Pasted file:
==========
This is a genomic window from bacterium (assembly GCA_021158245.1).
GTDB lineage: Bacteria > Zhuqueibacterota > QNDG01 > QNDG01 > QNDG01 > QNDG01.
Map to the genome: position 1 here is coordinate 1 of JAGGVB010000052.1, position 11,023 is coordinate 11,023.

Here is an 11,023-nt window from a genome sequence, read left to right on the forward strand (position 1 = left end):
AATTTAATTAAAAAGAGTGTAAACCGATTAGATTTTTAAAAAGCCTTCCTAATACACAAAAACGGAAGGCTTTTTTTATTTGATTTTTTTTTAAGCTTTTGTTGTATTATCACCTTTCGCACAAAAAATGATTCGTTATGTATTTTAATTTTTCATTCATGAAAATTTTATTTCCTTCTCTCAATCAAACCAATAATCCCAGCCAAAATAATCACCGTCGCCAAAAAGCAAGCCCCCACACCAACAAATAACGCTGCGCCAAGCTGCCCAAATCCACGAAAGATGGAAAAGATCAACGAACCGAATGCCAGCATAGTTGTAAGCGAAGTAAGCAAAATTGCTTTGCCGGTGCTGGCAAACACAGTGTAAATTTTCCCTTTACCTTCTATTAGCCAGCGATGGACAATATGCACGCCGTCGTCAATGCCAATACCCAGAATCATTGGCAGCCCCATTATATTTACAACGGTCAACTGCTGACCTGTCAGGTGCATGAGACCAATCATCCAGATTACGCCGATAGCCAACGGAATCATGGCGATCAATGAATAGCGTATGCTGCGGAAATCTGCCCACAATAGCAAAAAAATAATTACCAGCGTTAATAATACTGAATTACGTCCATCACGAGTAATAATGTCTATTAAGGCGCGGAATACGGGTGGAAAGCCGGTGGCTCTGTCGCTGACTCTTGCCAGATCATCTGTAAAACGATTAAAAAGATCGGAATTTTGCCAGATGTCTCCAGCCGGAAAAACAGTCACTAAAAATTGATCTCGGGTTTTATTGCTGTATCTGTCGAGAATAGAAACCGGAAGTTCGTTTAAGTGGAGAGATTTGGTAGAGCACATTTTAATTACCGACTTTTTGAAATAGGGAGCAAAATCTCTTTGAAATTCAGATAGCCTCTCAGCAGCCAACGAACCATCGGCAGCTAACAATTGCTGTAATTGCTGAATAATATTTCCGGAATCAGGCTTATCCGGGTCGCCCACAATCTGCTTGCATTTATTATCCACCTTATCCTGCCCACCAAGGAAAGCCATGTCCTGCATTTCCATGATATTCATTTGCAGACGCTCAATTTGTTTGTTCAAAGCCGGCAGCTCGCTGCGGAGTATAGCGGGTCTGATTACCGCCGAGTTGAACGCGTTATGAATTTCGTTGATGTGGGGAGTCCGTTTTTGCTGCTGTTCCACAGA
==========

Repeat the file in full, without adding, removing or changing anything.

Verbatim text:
This is a genomic window from bacterium (assembly GCA_021158245.1).
GTDB lineage: Bacteria > Zhuqueibacterota > QNDG01 > QNDG01 > QNDG01 > QNDG01.
Map to the genome: position 1 here is coordinate 1 of JAGGVB010000052.1, position 11,023 is coordinate 11,023.

Here is an 11,023-nt window from a genome sequence, read left to right on the forward strand (position 1 = left end):
AATTTAATTAAAAAGAGTGTAAACCGATTAGATTTTTAAAAAGCCTTCCTAATACACAAAAACGGAAGGCTTTTTTTATTTGATTTTTTTTTAAGCTTTTGTTGTATTATCACCTTTCGCACAAAAAATGATTCGTTATGTATTTTAATTTTTCATTCATGAAAATTTTATTTCCTTCTCTCAATCAAACCAATAATCCCAGCCAAAATAATCACCGTCGCCAAAAAGCAAGCCCCCACACCAACAAATAACGCTGCGCCAAGCTGCCCAAATCCACGAAAGATGGAAAAGATCAACGAACCGAATGCCAGCATAGTTGTAAGCGAAGTAAGCAAAATTGCTTTGCCGGTGCTGGCAAACACAGTGTAAATTTTCCCTTTACCTTCTATTAGCCAGCGATGGACAATATGCACGCCGTCGTCAATGCCAATACCCAGAATCATTGGCAGCCCCATTATATTTACAACGGTCAACTGCTGACCTGTCAGGTGCATGAGACCAATCATCCAGATTACGCCGATAGCCAACGGAATCATGGCGATCAATGAATAGCGTATGCTGCGGAAATCTGCCCACAATAGCAAAAAAATAATTACCAGCGTTAATAATACTGAATTACGTCCATCACGAGTAATAATGTCTATTAAGGCGCGGAATACGGGTGGAAAGCCGGTGGCTCTGTCGCTGACTCTTGCCAGATCATCTGTAAAACGATTAAAAAGATCGGAATTTTGCCAGATGTCTCCAGCCGGAAAAACAGTCACTAAAAATTGATCTCGGGTTTTATTGCTGTATCTGTCGAGAATAGAAACCGGAAGTTCGTTTAAGTGGAGAGATTTGGTAGAGCACATTTTAATTACCGACTTTTTGAAATAGGGAGCAAAATCTCTTTGAAATTCAGATAGCCTCTCAGCAGCCAACGAACCATCGGCAGCTAACAATTGCTGTAATTGCTGAATAATATTTCCGGAATCAGGCTTATCCGGGTCGCCCACAATCTGCTTGCATTTATTATCCACCTTATCCTGCCCACCAAGGAAAGCCATGTCCTGCATTTCCATGATATTCATTTGCAGACGCTCAATTTGTTTGTTCAAAGCCGGCAGCTCGCTGCGGAGTATAGCGGGTCTGATTACCGCCGAGTTGAACGCGTTATGAATTTCGTTGATGTGGGGAGTCCGTTTTTGCTGCTGTTCCACAGA